Watering the Dieffenbachia Pots

Dumb Cane plants generally love to be kept hydrated and constantly moisturized. However, they will easily rot if kept in a damp potting, or their leaves stay for days in a humid environment. They’ll always require more regular watering during spring and summer, so ensure you water them more frequently than at least once or twice every week.

It’s a great practice always to keep their potting moist and only water it when the topsoil looks dry and crispy. It would be best to do more misting and spraying in their first growing season to keep their leaves fresh and pulpy. As they age, you’ll have to substitute misting for bottom watering since they must have grown stronger roots by then.

Dieffenbachia can easily die because of over-watering, so you should always observe their leaf and shoot colorations and density; when the leaves start turning discolored, brownish and seem weak, almost breaking off easily, it’s a sign the plant is well over-watered, and you should cut down the watering cycle.

On the other hand, signs of under-watering include leaves looking dehydrated, wrinkly, and flakey until they start breaking off.

Toxicity of Dieffenbachia

They’re called Dumb Cane and Mother Inlaw’s Tongue because when their raphides are inadvertently consumed, they can cause one to become dumb and unable to speak for a while. This unassuming house plant is the perfect description of an all-around toxic plant.

Dieffenbachia carry minute acuminate crystalline calcium oxalate compounds on their leaves, stems, and flowers; when consumed, they cause instant irritations and a painful bulge on the mouth, throat, and lips which also affect the speech ability of the victims.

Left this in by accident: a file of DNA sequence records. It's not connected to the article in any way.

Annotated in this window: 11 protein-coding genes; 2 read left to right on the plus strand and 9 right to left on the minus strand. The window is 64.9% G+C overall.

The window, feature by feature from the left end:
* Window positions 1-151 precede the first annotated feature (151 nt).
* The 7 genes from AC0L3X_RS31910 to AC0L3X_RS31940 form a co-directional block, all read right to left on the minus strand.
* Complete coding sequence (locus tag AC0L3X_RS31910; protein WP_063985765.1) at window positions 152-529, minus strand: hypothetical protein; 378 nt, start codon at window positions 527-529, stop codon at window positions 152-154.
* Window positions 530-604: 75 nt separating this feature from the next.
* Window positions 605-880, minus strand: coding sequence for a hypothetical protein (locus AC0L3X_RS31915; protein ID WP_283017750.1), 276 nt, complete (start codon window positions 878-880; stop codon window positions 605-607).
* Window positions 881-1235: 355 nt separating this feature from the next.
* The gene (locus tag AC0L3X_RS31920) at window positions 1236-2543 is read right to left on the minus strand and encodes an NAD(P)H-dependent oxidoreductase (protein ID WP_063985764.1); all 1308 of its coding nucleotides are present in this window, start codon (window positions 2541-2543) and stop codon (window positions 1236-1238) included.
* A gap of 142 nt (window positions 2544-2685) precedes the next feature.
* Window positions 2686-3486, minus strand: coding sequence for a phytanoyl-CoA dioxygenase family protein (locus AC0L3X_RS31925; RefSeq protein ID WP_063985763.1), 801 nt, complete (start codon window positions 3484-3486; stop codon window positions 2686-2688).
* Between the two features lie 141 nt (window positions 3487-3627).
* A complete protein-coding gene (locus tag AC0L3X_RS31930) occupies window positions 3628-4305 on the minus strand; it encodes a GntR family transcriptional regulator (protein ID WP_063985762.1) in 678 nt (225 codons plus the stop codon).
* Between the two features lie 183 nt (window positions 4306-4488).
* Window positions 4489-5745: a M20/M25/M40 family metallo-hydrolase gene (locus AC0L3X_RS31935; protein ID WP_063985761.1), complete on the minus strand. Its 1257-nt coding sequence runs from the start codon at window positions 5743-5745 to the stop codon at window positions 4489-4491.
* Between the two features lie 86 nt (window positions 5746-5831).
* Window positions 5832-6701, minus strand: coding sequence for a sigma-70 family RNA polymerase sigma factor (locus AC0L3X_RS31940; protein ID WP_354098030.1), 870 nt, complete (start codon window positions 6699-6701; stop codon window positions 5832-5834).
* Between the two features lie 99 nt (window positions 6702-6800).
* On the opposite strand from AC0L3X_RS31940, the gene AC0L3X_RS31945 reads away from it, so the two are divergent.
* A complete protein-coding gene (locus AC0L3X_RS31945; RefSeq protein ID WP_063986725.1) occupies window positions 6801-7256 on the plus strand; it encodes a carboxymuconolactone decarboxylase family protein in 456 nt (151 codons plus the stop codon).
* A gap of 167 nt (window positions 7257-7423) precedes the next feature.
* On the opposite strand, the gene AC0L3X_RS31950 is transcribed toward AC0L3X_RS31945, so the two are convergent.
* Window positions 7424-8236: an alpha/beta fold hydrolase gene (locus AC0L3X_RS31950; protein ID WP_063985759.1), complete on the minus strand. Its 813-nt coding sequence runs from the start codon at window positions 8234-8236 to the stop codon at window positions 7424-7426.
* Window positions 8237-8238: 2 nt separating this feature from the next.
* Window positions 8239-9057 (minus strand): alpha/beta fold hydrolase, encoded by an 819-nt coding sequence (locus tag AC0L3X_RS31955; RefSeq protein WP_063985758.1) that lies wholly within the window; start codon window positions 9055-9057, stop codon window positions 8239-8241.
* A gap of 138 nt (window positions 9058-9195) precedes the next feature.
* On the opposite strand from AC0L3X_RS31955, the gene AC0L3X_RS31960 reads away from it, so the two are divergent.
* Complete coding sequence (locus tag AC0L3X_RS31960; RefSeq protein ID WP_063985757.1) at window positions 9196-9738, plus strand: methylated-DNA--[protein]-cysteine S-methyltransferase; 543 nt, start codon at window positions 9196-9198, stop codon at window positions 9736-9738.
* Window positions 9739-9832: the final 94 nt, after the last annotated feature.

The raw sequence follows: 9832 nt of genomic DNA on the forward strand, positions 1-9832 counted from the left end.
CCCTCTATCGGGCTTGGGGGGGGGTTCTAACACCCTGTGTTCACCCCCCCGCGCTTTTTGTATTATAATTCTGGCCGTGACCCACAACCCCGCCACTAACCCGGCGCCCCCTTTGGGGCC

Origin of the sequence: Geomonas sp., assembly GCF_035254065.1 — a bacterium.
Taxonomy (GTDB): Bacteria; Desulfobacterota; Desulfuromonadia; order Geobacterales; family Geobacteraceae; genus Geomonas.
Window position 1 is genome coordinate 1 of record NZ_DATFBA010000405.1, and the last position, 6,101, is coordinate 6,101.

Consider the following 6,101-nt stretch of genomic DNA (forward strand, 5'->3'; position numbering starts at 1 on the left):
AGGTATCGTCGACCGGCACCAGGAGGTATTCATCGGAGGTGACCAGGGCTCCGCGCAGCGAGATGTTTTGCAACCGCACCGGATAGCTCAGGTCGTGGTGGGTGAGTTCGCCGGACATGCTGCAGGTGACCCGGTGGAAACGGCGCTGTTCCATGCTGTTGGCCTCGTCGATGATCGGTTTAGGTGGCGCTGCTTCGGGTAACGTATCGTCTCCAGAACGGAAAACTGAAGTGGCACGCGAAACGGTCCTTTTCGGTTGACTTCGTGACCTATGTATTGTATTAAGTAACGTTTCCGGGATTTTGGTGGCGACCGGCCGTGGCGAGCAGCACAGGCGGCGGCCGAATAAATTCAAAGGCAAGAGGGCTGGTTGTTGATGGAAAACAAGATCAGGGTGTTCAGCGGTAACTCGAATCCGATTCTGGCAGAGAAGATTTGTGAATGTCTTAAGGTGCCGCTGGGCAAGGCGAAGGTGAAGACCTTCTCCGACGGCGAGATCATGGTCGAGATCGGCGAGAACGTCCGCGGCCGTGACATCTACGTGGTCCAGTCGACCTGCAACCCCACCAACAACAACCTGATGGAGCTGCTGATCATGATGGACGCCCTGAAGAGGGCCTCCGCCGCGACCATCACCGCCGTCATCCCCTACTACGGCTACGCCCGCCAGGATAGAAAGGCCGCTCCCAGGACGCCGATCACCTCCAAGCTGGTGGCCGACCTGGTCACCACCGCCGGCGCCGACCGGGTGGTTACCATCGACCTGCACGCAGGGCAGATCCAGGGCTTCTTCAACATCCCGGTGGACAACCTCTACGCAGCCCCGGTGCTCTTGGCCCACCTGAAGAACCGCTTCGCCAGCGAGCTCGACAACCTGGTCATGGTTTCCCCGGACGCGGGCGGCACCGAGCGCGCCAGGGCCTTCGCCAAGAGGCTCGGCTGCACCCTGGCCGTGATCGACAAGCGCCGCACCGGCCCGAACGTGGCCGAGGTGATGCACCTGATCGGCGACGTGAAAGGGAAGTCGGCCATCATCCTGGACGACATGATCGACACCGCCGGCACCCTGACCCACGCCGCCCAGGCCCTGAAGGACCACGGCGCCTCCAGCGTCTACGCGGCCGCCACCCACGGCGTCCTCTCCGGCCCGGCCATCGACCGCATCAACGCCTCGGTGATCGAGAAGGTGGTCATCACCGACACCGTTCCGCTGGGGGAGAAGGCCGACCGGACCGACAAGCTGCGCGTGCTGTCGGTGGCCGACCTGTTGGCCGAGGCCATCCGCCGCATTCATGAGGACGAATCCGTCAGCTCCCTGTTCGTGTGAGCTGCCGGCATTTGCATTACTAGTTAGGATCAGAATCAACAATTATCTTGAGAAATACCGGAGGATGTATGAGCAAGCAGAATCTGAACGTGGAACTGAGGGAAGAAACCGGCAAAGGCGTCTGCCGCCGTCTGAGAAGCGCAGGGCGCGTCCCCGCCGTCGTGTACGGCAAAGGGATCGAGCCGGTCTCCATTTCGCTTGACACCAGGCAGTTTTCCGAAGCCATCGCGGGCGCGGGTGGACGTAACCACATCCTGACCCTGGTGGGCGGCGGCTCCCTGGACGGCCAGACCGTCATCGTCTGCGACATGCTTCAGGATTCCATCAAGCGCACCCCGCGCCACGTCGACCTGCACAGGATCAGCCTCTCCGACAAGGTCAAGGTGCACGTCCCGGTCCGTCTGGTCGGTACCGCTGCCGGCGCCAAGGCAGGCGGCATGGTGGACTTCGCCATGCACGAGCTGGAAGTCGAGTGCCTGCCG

They’re averagely toxic to adults and fatally toxic to infants and pets; keep your dog and cats away from their pots to avoid nasal irritations. Although they display certain dire toxication symptoms, their effects aren’t usually permanent, and the poisoned victims will most certainly recover if urgent medical care is provided.

Yes, you may not eat their leaves and flowers, but growing Dieffenbachia pots as outdoor garden plants or Indoor house plants still offers several advantages; they’re popularly regarded as one of the most excellent air-detoxifying and purifying decorative plants.

The Dumb Cane plants have exceptional efficiency in dissolving carbon dioxide, toluene, xylenes, formaldehyde, and other similar compounds out of the atmosphere.

Their general outline brings the beauty of Tropical sceneries to reality in your home. They also improve the purity of the air by fixing Oxygen in the atmosphere. These, coupled with their easy care and low maintenance requirements, makes them the ideal garden plants for every home and best potting gift to share with friends and loved ones.